Senator blasts Wells Fargo for 'stonewalling'

Buffett: Wells Fargo is 'a great bank that made a terrible mistake'
Buffett: Wells Fargo is 'a great bank that made a terrible mistake'

A leading U.S. lawmaker has a message for Wells Fargo: Quit dodging our questions.

U.S. Senator Sherrod Brown blasted Wells Fargo on Friday for "stonewalling" on questions related to the bank's creation of as many as 2 million fake accounts.

Wells Fargo's failure to adequately respond in writing to key questions from lawmakers, according to Brown, explains why "so many hardworking Americans believe the system is rigged against them and in Wall Street's favor."

For instance, Wells Fargo (WFC) has yet to tell the Senate Banking Committee precisely when former CEO John Stumpf first learned of the illegal sales activity.

Brown said he will "do everything in my power" to make sure the Senate Banking Committee keeps pushing to "get to the bottom" of the Wells Fargo scandal.

In response to Brown's criticism, Wells Fargo told CNNMoney: "We appreciate the role of Congress and we will continue our efforts to be responsive to lawmakers."

Wells Fargo noted it has worked to fix problems uncovered by the scandal, including by eliminating controversial sales goals and hiring new leadership.

Related: Wells Fargo account openings plunge 44%

The latest controversy goes back to the September 20 Senate hearing that was held just weeks after the shocking Wells Fargo revelations. During the hearing, Stumpf was famously slammed by Elizabeth Warren and others over his handling of the controversy.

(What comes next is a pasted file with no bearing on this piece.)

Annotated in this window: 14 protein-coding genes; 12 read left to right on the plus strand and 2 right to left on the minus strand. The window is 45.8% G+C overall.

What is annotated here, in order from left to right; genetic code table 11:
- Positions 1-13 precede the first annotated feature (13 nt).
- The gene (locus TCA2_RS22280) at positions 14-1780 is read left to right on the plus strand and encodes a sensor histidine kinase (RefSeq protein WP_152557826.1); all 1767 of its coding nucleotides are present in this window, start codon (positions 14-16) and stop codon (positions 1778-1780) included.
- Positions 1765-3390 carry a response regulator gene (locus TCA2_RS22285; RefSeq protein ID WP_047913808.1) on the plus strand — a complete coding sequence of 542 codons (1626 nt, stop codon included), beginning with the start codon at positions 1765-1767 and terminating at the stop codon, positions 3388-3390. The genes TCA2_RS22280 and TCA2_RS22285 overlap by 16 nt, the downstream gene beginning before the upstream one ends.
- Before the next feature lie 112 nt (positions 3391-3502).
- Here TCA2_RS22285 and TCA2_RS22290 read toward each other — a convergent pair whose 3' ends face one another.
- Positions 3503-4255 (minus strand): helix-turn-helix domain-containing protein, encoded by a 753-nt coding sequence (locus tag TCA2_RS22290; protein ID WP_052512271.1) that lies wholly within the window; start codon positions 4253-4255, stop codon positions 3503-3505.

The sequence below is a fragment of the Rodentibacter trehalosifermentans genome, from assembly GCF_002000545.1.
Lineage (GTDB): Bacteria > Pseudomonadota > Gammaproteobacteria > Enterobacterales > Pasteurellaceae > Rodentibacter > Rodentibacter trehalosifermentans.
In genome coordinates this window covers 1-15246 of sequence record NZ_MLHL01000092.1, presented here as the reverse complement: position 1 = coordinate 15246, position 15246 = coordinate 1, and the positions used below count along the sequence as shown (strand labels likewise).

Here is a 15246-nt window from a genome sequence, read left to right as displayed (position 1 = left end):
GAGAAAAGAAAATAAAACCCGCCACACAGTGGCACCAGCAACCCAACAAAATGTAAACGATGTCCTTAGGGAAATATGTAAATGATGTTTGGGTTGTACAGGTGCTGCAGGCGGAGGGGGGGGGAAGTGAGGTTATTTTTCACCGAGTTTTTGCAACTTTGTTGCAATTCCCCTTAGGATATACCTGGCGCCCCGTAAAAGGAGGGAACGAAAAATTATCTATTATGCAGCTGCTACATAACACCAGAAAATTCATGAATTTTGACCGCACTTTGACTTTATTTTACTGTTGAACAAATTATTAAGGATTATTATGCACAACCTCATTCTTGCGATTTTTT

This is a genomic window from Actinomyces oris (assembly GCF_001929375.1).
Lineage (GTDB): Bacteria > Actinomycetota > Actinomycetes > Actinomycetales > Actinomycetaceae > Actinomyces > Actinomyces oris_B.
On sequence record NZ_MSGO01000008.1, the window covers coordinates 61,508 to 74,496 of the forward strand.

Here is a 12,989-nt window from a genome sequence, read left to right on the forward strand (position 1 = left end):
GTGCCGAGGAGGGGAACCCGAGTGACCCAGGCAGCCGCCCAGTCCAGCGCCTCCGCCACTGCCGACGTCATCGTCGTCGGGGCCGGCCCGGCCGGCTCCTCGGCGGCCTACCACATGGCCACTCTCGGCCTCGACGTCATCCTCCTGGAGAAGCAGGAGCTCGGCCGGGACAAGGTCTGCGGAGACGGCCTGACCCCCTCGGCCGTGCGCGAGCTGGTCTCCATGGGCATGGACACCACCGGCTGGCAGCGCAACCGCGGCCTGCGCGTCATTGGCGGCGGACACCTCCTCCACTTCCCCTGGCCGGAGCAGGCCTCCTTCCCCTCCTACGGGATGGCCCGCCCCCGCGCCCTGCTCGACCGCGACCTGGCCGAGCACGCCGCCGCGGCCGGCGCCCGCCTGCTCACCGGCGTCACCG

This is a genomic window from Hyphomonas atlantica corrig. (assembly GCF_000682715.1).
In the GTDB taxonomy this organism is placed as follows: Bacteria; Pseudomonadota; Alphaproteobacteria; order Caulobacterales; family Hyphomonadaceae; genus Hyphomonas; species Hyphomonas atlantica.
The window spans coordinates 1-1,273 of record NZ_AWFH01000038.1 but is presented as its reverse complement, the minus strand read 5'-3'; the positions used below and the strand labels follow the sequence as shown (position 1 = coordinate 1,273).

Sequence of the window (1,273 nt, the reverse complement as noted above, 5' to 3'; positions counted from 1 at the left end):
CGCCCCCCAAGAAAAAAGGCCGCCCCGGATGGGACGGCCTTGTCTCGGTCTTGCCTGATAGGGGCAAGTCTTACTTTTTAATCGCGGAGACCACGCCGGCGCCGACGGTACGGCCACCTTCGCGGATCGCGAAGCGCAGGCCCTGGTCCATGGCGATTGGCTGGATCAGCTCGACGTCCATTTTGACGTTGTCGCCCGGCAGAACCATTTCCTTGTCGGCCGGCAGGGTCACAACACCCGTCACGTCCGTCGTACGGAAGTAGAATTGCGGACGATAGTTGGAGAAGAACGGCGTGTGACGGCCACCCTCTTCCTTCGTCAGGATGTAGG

Wells Fargo promised to respond to lawmakers' questions that Stumpf was either unable to answer or said he would elaborate on during the hearing. Senators followed up with additional questions that emerged later on.

Yet Brown said that Wells Fargo has either ignored or provided insufficient responses to a host of questions, even though they were submitted nearly two months ago.

Instead of answering several questions, Wells Fargo citing an ongoing investigation into the controversy that is being run by the bank's independent directors.

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On the question of when exactly Stumpf first learnt about the opening of fake accounts, the bank noted that the CEO has said he recalled of learning about an "increase" in sales-practice issues in late 2013.

However, Wells Fargo did not give a specific date and reminded lawmakers that the board investigation "remains ongoing."

Wells Fargo also declined to directly answer a question about how much of Stumpf's controversial compensation package was linked to metrics implicated by the scandal. Stumpf abruptly retired in October in the midst of several investigations.

The lawmakers cited a CNNMoney report disclosing how part of Stumpf's 2015 bonus was partly linked to growing Wells Fargo's consumer, small business and checking customers that year. Stumpf was also rewarded in 2015 for success in "reinforcing a culture of risk management."

Wells Fargo responded by telling the Senate that independent directors would "review" how much Stumpf's compensation was based on cross-selling and other issues.

Stumpf has since forfeited $41 million in stock awards. When he retired, Stumpf walked away from Wells Fargo with about $130 million, but the board has said the internal investigation could result in more money being forfeited.

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